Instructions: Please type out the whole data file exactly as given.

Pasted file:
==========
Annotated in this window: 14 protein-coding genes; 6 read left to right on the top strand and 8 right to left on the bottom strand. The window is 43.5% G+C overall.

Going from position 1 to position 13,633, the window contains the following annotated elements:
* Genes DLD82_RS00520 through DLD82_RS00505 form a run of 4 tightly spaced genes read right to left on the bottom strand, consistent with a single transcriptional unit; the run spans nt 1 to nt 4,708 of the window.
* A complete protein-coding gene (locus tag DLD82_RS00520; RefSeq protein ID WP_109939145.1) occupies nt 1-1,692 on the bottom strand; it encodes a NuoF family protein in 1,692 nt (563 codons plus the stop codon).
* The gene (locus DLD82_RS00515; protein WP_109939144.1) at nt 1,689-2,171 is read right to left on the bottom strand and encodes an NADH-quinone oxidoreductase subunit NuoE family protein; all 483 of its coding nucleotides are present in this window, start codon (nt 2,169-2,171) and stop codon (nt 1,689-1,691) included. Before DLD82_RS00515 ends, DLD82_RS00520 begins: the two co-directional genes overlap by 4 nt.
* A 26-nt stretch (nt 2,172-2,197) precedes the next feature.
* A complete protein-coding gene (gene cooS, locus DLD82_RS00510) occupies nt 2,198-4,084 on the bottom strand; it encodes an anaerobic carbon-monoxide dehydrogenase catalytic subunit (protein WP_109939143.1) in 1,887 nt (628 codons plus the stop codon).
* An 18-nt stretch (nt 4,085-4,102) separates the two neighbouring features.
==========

Annotated in this window: 14 protein-coding genes; 6 read left to right on the top strand and 8 right to left on the bottom strand. The window is 43.5% G+C overall.

Going from position 1 to position 13,633, the window contains the following annotated elements:
* Genes DLD82_RS00520 through DLD82_RS00505 form a run of 4 tightly spaced genes read right to left on the bottom strand, consistent with a single transcriptional unit; the run spans nt 1 to nt 4,708 of the window.
* A complete protein-coding gene (locus tag DLD82_RS00520; RefSeq protein ID WP_109939145.1) occupies nt 1-1,692 on the bottom strand; it encodes a NuoF family protein in 1,692 nt (563 codons plus the stop codon).
* The gene (locus DLD82_RS00515; protein WP_109939144.1) at nt 1,689-2,171 is read right to left on the bottom strand and encodes an NADH-quinone oxidoreductase subunit NuoE family protein; all 483 of its coding nucleotides are present in this window, start codon (nt 2,169-2,171) and stop codon (nt 1,689-1,691) included. Before DLD82_RS00515 ends, DLD82_RS00520 begins: the two co-directional genes overlap by 4 nt.
* A 26-nt stretch (nt 2,172-2,197) precedes the next feature.
* A complete protein-coding gene (gene cooS, locus DLD82_RS00510) occupies nt 2,198-4,084 on the bottom strand; it encodes an anaerobic carbon-monoxide dehydrogenase catalytic subunit (protein WP_109939143.1) in 1,887 nt (628 codons plus the stop codon).
* An 18-nt stretch (nt 4,085-4,102) separates the two neighbouring features.